Newsday's Jim Pinkerton likens newly elected DNC Chair Howard Dean to Reep Demigod Gingrich:
Gingrich the Republican might not like to hear it, but the figure in politics Dean resembles most is ... Gingrich. Both men are hot-tempered, compelling and, above all else, smart. Beginning in the '80s, Gingrich didn't so much revise the GOP's message as repackage it. The 1994 Contract with America was a masterpiece of politics; it brought the Republicans a majority in the House for the first time in 40 years.I'm not sure he lacks the right stuff for the White House - he lacked it last time, but that doesn't foreclose on the future. As far as I'm concerned, if he can bring us a tightly-packaged, "soundbite-y" message, and it sells, he can do whatever he wants, including run for President again.
But for all his success as a political tactician, Gingrich failed as an overall leader. He dreamed of the presidency, yet he was forced to retire from public life in 1998.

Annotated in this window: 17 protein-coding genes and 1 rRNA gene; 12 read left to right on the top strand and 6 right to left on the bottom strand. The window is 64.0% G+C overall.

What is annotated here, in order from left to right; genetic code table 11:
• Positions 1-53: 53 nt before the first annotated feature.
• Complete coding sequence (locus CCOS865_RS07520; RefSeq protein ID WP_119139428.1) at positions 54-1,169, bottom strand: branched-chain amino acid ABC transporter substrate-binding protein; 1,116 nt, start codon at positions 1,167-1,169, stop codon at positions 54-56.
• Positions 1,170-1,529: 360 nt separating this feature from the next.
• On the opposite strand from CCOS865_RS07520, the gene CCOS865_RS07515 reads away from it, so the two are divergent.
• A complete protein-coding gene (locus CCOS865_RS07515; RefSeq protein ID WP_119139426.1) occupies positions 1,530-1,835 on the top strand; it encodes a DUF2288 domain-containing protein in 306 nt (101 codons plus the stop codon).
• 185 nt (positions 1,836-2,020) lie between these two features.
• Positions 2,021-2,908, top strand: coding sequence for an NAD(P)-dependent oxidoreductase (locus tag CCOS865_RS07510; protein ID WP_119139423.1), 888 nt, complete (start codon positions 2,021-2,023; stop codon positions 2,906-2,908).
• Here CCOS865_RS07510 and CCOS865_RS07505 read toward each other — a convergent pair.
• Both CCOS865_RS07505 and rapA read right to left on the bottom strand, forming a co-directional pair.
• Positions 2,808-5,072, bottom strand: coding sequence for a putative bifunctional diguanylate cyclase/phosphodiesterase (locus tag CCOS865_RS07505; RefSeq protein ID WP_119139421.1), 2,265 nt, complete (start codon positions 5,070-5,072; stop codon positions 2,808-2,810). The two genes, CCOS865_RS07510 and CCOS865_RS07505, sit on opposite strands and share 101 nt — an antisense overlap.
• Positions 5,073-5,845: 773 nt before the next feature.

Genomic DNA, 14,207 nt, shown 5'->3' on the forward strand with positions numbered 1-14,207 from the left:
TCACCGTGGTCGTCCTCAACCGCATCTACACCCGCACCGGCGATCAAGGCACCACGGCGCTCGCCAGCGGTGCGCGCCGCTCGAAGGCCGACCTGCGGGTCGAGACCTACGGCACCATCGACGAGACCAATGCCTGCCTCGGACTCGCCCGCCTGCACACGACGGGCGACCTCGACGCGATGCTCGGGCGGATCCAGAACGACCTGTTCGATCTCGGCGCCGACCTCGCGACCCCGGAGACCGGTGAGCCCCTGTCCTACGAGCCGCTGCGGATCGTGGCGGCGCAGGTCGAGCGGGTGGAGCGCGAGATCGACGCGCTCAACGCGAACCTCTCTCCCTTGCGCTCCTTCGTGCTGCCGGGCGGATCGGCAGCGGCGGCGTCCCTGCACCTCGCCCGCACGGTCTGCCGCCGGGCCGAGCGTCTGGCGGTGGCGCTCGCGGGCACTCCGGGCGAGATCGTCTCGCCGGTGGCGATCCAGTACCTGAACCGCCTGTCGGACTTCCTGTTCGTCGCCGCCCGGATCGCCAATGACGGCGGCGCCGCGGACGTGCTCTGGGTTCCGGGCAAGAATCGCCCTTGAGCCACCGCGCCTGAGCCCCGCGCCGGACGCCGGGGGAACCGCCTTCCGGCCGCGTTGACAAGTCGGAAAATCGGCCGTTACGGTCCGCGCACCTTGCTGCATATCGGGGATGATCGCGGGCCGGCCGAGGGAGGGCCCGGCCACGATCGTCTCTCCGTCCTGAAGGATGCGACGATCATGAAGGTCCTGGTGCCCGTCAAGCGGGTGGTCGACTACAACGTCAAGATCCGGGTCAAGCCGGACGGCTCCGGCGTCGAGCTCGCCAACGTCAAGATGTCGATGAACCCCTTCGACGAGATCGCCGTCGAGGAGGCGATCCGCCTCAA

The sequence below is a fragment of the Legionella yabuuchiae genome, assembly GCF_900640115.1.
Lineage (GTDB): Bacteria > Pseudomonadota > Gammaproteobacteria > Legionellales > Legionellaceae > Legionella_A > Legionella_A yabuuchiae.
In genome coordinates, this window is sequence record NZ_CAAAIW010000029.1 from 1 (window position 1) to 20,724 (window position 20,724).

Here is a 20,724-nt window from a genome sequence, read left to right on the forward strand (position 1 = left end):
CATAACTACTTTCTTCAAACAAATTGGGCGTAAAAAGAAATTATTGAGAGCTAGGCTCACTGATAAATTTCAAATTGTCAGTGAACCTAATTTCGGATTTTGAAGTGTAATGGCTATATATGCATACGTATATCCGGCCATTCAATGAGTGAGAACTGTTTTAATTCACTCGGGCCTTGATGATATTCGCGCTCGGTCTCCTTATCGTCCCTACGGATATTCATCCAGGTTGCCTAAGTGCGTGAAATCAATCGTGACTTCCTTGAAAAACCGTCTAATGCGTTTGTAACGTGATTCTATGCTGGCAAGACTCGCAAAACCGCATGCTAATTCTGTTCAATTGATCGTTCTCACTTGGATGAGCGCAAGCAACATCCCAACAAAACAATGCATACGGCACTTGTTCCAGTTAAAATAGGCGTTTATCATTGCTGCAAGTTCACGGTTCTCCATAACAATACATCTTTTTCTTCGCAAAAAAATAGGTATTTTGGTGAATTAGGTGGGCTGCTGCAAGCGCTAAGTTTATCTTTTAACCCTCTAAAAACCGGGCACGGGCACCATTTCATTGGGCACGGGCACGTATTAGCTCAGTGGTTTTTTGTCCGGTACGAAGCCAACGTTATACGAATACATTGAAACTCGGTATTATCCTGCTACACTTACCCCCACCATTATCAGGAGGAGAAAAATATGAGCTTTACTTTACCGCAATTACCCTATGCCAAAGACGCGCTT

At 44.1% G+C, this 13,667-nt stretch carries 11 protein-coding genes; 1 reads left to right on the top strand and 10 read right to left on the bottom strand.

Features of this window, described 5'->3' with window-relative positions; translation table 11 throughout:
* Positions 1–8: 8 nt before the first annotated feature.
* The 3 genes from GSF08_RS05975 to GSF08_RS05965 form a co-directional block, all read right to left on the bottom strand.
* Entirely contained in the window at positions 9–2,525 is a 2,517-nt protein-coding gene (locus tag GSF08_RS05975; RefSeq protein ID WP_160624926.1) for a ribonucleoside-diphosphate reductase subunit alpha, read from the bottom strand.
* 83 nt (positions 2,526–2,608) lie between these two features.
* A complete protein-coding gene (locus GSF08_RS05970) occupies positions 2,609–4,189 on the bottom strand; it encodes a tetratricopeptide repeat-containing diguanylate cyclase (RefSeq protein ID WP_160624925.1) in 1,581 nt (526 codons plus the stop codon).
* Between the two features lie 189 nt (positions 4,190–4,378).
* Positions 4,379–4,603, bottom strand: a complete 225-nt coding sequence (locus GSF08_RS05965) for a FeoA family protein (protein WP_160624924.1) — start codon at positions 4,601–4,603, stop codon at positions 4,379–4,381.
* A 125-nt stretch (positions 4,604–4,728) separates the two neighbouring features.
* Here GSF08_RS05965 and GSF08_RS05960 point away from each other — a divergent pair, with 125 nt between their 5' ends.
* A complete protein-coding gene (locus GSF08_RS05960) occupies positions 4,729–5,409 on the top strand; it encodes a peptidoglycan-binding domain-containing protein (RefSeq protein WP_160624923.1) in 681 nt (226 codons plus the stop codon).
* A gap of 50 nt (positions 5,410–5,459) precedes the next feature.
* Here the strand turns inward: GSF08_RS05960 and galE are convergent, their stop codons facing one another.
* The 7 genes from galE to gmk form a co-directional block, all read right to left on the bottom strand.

So now to the Democrats, who need a Gingrich of their own to help them retake power. Dean has the smarts for politics but, like Gingrich before him, he lacks the right stuff for the White House. The big question is whether he is smart enough to keep that in mind.
Now that Dean is in charge, I suppose it should be less annoying to hear Beltway types dismiss him, as does Sen. Joe Biden, whom Pinkerton quotes as saying "no party chairman has ever made a bit of difference in the public perception.. . . He's not going to have a policy role." I guess. But how many Democrats, let alone Americans, could pick Terry McAuliffe out of a line up? How many would even know the name? And, as Pinkerton astutely points out, Gingrich's success wasn't in crafting new policy, just in slapping a better package on the old stuff. It's just a question of marketing, isn't it? (Leaving aside for a moment the muddled foreign policy cowardice we've sometimes evidenced as a party - in that arena, if Dean can bring some more peace rhetoric to the fore, all the better).